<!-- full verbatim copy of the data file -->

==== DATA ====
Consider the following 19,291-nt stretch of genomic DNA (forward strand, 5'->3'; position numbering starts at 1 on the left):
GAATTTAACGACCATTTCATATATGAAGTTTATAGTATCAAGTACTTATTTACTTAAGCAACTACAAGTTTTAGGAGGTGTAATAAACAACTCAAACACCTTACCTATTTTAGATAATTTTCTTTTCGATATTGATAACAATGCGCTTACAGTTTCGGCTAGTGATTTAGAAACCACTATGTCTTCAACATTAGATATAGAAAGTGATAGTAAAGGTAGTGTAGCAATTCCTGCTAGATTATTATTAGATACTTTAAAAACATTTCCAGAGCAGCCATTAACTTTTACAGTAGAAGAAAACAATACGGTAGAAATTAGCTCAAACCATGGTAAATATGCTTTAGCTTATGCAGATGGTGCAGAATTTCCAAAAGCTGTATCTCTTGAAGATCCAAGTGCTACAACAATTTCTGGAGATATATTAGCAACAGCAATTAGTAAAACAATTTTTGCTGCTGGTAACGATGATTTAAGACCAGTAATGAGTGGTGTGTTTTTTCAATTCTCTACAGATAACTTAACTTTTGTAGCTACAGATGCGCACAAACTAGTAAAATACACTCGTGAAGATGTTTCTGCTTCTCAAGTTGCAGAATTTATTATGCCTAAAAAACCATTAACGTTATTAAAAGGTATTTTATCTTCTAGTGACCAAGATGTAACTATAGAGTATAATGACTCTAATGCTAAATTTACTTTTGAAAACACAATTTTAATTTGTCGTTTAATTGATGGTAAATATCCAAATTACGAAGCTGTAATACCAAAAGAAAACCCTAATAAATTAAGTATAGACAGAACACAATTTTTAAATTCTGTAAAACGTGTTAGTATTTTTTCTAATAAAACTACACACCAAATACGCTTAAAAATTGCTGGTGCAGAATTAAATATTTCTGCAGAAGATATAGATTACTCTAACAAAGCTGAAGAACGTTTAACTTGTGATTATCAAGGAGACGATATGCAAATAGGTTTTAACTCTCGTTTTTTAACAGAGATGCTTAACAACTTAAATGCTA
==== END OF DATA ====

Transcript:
Consider the following 19,291-nt stretch of genomic DNA (forward strand, 5'->3'; position numbering starts at 1 on the left):
GAATTTAACGACCATTTCATATATGAAGTTTATAGTATCAAGTACTTATTTACTTAAGCAACTACAAGTTTTAGGAGGTGTAATAAACAACTCAAACACCTTACCTATTTTAGATAATTTTCTTTTCGATATTGATAACAATGCGCTTACAGTTTCGGCTAGTGATTTAGAAACCACTATGTCTTCAACATTAGATATAGAAAGTGATAGTAAAGGTAGTGTAGCAATTCCTGCTAGATTATTATTAGATACTTTAAAAACATTTCCAGAGCAGCCATTAACTTTTACAGTAGAAGAAAACAATACGGTAGAAATTAGCTCAAACCATGGTAAATATGCTTTAGCTTATGCAGATGGTGCAGAATTTCCAAAAGCTGTATCTCTTGAAGATCCAAGTGCTACAACAATTTCTGGAGATATATTAGCAACAGCAATTAGTAAAACAATTTTTGCTGCTGGTAACGATGATTTAAGACCAGTAATGAGTGGTGTGTTTTTTCAATTCTCTACAGATAACTTAACTTTTGTAGCTACAGATGCGCACAAACTAGTAAAATACACTCGTGAAGATGTTTCTGCTTCTCAAGTTGCAGAATTTATTATGCCTAAAAAACCATTAACGTTATTAAAAGGTATTTTATCTTCTAGTGACCAAGATGTAACTATAGAGTATAATGACTCTAATGCTAAATTTACTTTTGAAAACACAATTTTAATTTGTCGTTTAATTGATGGTAAATATCCAAATTACGAAGCTGTAATACCAAAAGAAAACCCTAATAAATTAAGTATAGACAGAACACAATTTTTAAATTCTGTAAAACGTGTTAGTATTTTTTCTAATAAAACTACACACCAAATACGCTTAAAAATTGCTGGTGCAGAATTAAATATTTCTGCAGAAGATATAGATTACTCTAACAAAGCTGAAGAACGTTTAACTTGTGATTATCAAGGAGACGATATGCAAATAGGTTTTAACTCTCGTTTTTTAACAGAGATGCTTAACAACTTAAATGCTA